Sunday, 30 July 2017

Sunday 30th July Trinity 7

“Panis Angelicus”  César Franck

“Panis Angelicus” (Bread of Heaven) is the penultimate strophe (stanza) of the hymn “Sacrum solemnis” written by St Thomas Aquinas for the feast of Corpus Christi.

This particular stanza has often been set to music separately from the rest of the hymn.  In 1872 César Franck set the stanza for Tenor voice, harp, cello and organ and incorporated it into his “Messe à trios voix” Op 12.  Today’s version was arranged by Henry Geehl.

César Franck (1822 – 1890) was born in Liège (now Belgium but in 1822 part of the United Kingdom of the Netherlands).  He was a composer, pianist, organist and music teacher working in Paris during his adult life.

He gave his first concert in Liège in 1834 and studied privately in Paris from 1835.  He returned briefly to Belgium but after a disastrous reception to “Ruth”, an early oratorio, he went back to Paris.  He married and started his career as teacher and organist.  He gained a reputation for improvisation.

In 1850 he became organist at Sainte-Clotilde where he remained for the rest of his life. He became a professor at the Paris Conservatoire in 1872 and at the same time, he took French nationality, a prerequisite for his professorship. Once at the conservatoire, Franck wrote many pieces that have entered the classical repertoire.

Sunday 23rd July Trinity 6

Ave Verum Corpus W A Mozart (K618)

Ave Verum Corpus (Hail, true body) is a setting of the Latin Hymn, in D major.  It was written for Anton Stoll, a friend and church musician of St Stephen, Baden.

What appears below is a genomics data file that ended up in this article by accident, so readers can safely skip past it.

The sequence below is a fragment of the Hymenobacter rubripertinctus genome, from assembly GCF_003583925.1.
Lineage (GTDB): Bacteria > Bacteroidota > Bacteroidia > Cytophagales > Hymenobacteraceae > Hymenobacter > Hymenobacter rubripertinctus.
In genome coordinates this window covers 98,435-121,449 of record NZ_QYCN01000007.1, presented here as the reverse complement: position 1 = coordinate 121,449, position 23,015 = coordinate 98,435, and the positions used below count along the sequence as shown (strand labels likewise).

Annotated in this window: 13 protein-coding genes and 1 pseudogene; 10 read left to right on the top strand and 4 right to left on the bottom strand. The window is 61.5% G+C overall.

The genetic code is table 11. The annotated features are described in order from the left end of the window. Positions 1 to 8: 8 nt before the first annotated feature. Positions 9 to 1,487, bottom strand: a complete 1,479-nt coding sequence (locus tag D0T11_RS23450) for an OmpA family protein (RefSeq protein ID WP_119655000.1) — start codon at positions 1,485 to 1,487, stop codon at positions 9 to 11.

It was composed in 1791 whilst visiting his wife Constanze who was pregnant with their 6th child and staying at the spa Baden bei Wien.  It was composed for the feast of Corpus Christi.  Mozart's manuscript has only "Sotto voce" marked at the beginning with no other markings.

Wolfgang Amadeus Mozart (1756 - 1791)

Mozart was a child prodigy competent on keyboard and violin.  He began composing at the age of five. He performed around Europe for royalty.  At the age of 17 he was engaged as a musician at the Salzburg court but was restless and travelled looking for a better position.  Whilst visiting Vienna he was dismissed from his position in Salzburg.  He remained in Vienna, where he gained fame but no financial security.

He composed more than 600 works, many acknowledged as the finest in symphonies, concertante, operatic, chamber and choral music.  He remains one of the best loved classical composers, whose work influenced many composers.  Joseph Haydn said of Mozart "Posterity will not see such a talent again in 100 years."


Sunday, 16 July 2017

16th July Trinity 5

"Thou Visitest The Earth" from "Thou O God Art Praised in Sion" Dr Maurice Greene (1696 - 1755)

"Thou Visitest The Earth" is a setting of Psalm 65 for solo tenor or baritone and SATB chorus.  In our case today, the solo was taken by the altos.  It is commonly used as a Harvest anthem speaking of God's blessings on the earth.

Maurice Green was born in London, his father, Thomas Greene, was chaplain of the Chapel Royal and canon of Salisbury. Young Maurice began his studies under Jeremiah Clarke and Charles King at St Paul's Cathedral. In 1714 he gained his first musical post as organist at St Dunstan-in-the-West on Fleet Street. In 1717 he became organist at St Paul's Cathedral.